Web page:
Consumers now commonly assume and expect that, if they buy content for personal (as opposed to commercial) use, they should be able to access it in various formats and across multiple devices, and they should be able to back it up. As a consequence, many users routinely copy their content from one device to another, and make back-ups of their data, and they do not believe that this is or should be against the law. Nevertheless, at present, it is an infringement of copyright to shift formats or make back-ups. But these practices are now well-established as consumers’ reasonable assumptions, basic expectations, and widespread practices; and copyright law should not put unnecessary obstacles in their way. Failure to acknowledge this reality diminishes respect for the system of copyright and undermines the credibility of copyright legislation. On the other hand, recognizing the ubiquity and validity of consumers’ common and reasonable assumptions, accommodating basic and genuine consumer expectations, and enabling widespread and normal consumer practices, will make copyright law defensible, rational, stable and sustainable.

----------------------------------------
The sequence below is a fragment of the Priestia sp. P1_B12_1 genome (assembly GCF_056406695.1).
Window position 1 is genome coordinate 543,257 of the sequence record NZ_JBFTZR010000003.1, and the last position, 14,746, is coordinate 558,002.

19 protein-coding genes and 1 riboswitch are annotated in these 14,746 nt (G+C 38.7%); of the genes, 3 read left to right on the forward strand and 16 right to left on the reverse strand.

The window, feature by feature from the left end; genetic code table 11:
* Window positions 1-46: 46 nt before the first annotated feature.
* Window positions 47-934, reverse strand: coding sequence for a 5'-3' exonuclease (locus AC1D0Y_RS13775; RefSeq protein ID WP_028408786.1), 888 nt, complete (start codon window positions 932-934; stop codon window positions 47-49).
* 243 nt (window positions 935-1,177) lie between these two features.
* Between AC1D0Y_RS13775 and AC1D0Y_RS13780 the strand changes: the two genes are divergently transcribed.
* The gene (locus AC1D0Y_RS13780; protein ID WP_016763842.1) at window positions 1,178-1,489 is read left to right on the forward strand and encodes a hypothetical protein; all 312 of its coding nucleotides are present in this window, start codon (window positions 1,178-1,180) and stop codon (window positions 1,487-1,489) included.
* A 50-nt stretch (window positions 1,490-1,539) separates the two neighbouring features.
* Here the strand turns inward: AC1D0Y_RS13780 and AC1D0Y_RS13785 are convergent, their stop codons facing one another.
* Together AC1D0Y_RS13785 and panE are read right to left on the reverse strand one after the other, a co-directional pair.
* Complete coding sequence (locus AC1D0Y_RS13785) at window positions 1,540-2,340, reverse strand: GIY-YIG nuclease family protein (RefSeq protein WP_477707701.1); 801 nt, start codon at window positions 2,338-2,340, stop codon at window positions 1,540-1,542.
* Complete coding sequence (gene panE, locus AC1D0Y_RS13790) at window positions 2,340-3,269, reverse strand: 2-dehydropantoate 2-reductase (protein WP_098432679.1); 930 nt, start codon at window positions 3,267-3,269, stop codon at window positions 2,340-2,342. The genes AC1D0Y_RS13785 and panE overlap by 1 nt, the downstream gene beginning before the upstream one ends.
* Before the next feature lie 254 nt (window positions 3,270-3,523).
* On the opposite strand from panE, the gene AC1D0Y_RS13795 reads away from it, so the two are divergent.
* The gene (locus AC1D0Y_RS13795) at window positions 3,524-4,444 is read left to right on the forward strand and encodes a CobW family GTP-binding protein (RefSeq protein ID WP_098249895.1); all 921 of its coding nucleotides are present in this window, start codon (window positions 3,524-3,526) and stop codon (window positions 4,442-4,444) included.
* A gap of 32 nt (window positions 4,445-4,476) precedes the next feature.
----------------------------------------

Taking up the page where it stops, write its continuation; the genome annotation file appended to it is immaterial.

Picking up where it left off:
The Directive, to say nothing of considerations of fairness, requires that copyright owners are compensated for any harm done to them by the use made of their works pursuant to such private copying exceptions. In other countries, copyright owners receive such fair compensation from levies upon the manufacturers and importers of the blank recording media on which private copies are made. In this way, a fair balance between the rights of copyright owners and the rights of users is achieved.
For all of these reasons, the amendments proposed here provide such private copying exceptions to enable format-shifting and backing-up, subject to a system of levies for fair compensation. The proposed amendments rely upon, and build upon, recommendations in the Committee’s Report and provisions of the Bill in that Report. And they supplement these recommendations and provisions by reference to similar amendments and practices in other common law countries, such as Australia, Canada, New Zealand and the United Kingdom.